Researching Crime: Methods, Approaches and Ethics (compulsory)

In this module, you’ll explore the key research methods of Criminology. You’ll gain invaluable critical skills, as you look at:

  • research methods
  • design 
  • processes
  • outcomes

You’ll also understand the ethics of research, including:

  • the requirements of conducting research with vulnerable populations.
  • how your identity can help or hinder research relationships.

 

Globalisation and Crime

In this module, you’ll explore and examine areas of crime and crime control across different regions of the world through the lens of 'globalisation', or the increased interconnectedness of social relations across the globe

You’ll use a combination of theoretical concepts and case studies to interrogate and understand the interconnectedness of crime and responses to crime in the contemporary world.

 

Optional modules

Public Criminology

In this module, you’ll dive into real world problems of crime and criminal justice. You’ll apply your criminology knowledge to:

  • find solutions to key questions of crime and justice
  • find solutions to problems in current practice
  • explore how these solutions can inform future research. 

You’ll examine case studies from current policy and practice. You’ll apply the insights of:

  • practitioners
  • policy-makers
  • politicians 

currently working in criminal justice. You’ll gain a strong understanding of how criminology works in real life. And you’ll explore why there is a disconnect between the classroom, and criminology in practice. 

 

Criminology Work Placement Scheme

In this module, you’ll kick-start your career, and gain key work experience in organisations related to crime. You’ll do a placement, or work-based learning activity in:

  • a public sector organisation
  • a non-governmental organisation (NGO)
  • a voluntary organisation

Whether working with the police, prison services, schools or charities, you’ll gain invaluable skills for your future career. You won’t engage directly with clients or service users, but you’ll gain a strong knowledge of how organisations identify and fight crime.

 

Crime and Punishment through the Ages

Why do we commit crimes? In this module, you’ll follow the causes and circumstances of crimes since the medieval period. You’ll explore the punishments carried out by authorities, and why these have changed so dramatically over history. You’ll understand the history of crime. And you’ll gain the knowledge to study:

  • crime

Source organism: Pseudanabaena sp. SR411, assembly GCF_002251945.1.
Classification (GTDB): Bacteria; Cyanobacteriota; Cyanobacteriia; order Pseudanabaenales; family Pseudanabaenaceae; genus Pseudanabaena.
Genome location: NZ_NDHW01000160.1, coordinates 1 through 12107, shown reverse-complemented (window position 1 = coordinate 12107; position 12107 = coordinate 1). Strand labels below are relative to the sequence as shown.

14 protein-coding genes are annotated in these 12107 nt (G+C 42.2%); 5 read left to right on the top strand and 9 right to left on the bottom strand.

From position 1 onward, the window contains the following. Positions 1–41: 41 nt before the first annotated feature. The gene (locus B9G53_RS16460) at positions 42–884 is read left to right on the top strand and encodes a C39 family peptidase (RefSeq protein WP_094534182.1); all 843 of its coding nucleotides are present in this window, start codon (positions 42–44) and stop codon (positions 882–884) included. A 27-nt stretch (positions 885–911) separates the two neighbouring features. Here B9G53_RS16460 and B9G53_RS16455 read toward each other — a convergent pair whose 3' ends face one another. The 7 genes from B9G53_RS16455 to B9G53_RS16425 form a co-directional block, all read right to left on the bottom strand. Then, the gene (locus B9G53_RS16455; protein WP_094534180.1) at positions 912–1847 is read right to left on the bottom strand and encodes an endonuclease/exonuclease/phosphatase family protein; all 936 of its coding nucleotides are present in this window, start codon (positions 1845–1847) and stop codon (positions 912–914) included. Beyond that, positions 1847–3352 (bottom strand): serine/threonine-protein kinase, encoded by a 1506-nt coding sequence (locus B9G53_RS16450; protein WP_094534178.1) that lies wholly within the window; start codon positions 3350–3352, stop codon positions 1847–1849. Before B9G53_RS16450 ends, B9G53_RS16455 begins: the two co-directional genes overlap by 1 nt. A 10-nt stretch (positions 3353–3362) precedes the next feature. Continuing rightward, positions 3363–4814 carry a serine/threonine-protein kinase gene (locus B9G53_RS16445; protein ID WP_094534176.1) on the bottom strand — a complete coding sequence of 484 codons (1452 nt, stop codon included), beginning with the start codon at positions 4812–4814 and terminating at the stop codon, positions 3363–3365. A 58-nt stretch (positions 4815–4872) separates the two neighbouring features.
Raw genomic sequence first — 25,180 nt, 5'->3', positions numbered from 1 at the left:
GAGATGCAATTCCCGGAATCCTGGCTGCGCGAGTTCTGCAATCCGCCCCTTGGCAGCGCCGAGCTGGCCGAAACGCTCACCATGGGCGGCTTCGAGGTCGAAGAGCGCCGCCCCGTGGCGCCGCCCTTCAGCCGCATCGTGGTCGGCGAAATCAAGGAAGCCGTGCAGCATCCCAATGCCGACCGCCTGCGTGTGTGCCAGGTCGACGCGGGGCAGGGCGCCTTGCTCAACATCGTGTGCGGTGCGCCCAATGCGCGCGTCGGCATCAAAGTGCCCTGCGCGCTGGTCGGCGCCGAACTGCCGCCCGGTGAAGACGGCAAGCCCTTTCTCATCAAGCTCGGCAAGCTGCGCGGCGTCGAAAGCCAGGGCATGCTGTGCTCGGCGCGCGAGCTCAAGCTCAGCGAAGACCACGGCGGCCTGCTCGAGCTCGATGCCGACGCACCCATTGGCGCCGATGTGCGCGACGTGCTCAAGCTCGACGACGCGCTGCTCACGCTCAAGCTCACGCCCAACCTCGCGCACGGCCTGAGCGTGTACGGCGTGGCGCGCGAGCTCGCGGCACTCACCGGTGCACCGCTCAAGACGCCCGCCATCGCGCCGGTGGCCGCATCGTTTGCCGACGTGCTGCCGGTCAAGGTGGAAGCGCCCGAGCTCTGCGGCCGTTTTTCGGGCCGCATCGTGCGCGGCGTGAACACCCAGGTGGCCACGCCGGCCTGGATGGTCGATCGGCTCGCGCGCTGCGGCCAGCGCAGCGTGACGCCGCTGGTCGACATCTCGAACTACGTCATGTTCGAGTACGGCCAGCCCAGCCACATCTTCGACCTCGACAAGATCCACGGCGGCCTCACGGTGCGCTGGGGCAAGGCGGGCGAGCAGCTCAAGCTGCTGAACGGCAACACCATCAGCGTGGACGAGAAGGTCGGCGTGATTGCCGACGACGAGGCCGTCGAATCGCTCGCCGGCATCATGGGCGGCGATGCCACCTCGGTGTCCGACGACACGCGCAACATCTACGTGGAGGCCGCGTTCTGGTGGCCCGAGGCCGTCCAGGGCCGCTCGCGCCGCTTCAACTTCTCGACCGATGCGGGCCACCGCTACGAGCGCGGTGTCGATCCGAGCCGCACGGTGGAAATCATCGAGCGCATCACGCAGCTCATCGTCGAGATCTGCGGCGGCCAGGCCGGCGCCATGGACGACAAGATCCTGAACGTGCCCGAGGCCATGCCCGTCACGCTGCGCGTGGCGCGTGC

• criminality
  • punishment 

ensuring you succeed in your degree.

 

Green Criminology

You'll engage with the emerging field of Green Criminology. You'll learn the key theoretical concepts of green criminology and environmental justice. 

You'll focus on understanding Green Criminology as a transnational field. Including the social issues impacting individuals on a global scale. 

 

Ethics for the 21st Century

You'll explore recent social and technological developments such as:  

  • globalisation
  • social media and the internet
  • medical and scientific advances
  • mass migration 

Looking at the new ethical challenges they present that are prominent in public debate and a source of conflict and division in society. You'll analyze some of these ethical issues from a philosophical perspective. 

You'll consider whether corporations have moral responsibilities and what is the best way to combat racism? Also how are epistemic vices such as close-mindedness, intellectual arrogance and dogmatism fostered by the prevalence of conspiracy theories, fake news, and testimonial injustice?

Are we right to assume that democracy is the only morally-defensible way to govern a country? Can technology and science help us to improve ourselves?

 

Crimes of the state and resistance

Explore crimes and harms, perpetrated by the state. Including the potential to resist state-perpetrated atrocities. 

You will examine historical and contemporary case studies. Along with theoretical concepts from a state crime framework. Building your criminological understanding about the:

  • nature
  • objectives
  • motivations 
  • and denial of state crime. 

You will engage and explore the resistance and challenges within, including:

  • social movement activism
  • legal challenges 
  • and armed liberation struggles.

Jack the Ripper and the Victorian Underworld

How did Jack the Ripper - the mass murderer of vulnerable women - shape Victorian culture? And how did Victorian Britain create the Jack the Ripper phenomenon? In this module, you’ll dive into the criminal underworld of the nineteenth century. You’ll investigate a time where public ideas on crime clashed with those of the authorities. You’ll explore:

  • attitudes towards the morality and immorality 
  • the origins of the concept of the criminal class
  • the introduction of policing
  • the development of punishment.

And you’ll ask who the real Jack the Ripper was, exploring suspects and theories.

 

Independent Study in Criminology

This module gives you the chance to do independent study on a topic that fascinates you. With support from expert tutors, you’ll submit a proposal for independent study. We’ll agree to a programme of work and assessments, tailored to your interests.

Year 3

Compulsory modules